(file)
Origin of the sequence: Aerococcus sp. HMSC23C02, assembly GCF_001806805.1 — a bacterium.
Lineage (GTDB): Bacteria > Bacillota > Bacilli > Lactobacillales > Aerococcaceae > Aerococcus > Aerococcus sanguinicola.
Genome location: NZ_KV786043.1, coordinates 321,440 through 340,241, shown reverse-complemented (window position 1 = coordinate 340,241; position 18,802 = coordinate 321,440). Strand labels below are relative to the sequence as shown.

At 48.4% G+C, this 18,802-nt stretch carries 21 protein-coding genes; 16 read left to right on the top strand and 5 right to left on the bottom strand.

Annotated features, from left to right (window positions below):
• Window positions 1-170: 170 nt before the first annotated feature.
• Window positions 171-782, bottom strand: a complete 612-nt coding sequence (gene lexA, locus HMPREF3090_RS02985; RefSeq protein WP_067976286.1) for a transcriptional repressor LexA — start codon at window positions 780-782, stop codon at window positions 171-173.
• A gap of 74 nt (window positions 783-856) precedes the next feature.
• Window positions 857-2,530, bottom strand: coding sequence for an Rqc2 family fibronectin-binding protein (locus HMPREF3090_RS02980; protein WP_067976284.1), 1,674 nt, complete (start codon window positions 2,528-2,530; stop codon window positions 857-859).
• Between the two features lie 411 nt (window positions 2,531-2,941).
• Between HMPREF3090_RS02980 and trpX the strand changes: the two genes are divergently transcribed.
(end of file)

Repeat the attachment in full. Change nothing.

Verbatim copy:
Origin of the sequence: Aerococcus sp. HMSC23C02, assembly GCF_001806805.1 — a bacterium.
Lineage (GTDB): Bacteria > Bacillota > Bacilli > Lactobacillales > Aerococcaceae > Aerococcus > Aerococcus sanguinicola.
Genome location: NZ_KV786043.1, coordinates 321,440 through 340,241, shown reverse-complemented (window position 1 = coordinate 340,241; position 18,802 = coordinate 321,440). Strand labels below are relative to the sequence as shown.

At 48.4% G+C, this 18,802-nt stretch carries 21 protein-coding genes; 16 read left to right on the top strand and 5 right to left on the bottom strand.

Annotated features, from left to right (window positions below):
• Window positions 1-170: 170 nt before the first annotated feature.
• Window positions 171-782, bottom strand: a complete 612-nt coding sequence (gene lexA, locus HMPREF3090_RS02985; RefSeq protein WP_067976286.1) for a transcriptional repressor LexA — start codon at window positions 780-782, stop codon at window positions 171-173.
• A gap of 74 nt (window positions 783-856) precedes the next feature.
• Window positions 857-2,530, bottom strand: coding sequence for an Rqc2 family fibronectin-binding protein (locus HMPREF3090_RS02980; protein WP_067976284.1), 1,674 nt, complete (start codon window positions 2,528-2,530; stop codon window positions 857-859).
• Between the two features lie 411 nt (window positions 2,531-2,941).
• Between HMPREF3090_RS02980 and trpX the strand changes: the two genes are divergently transcribed.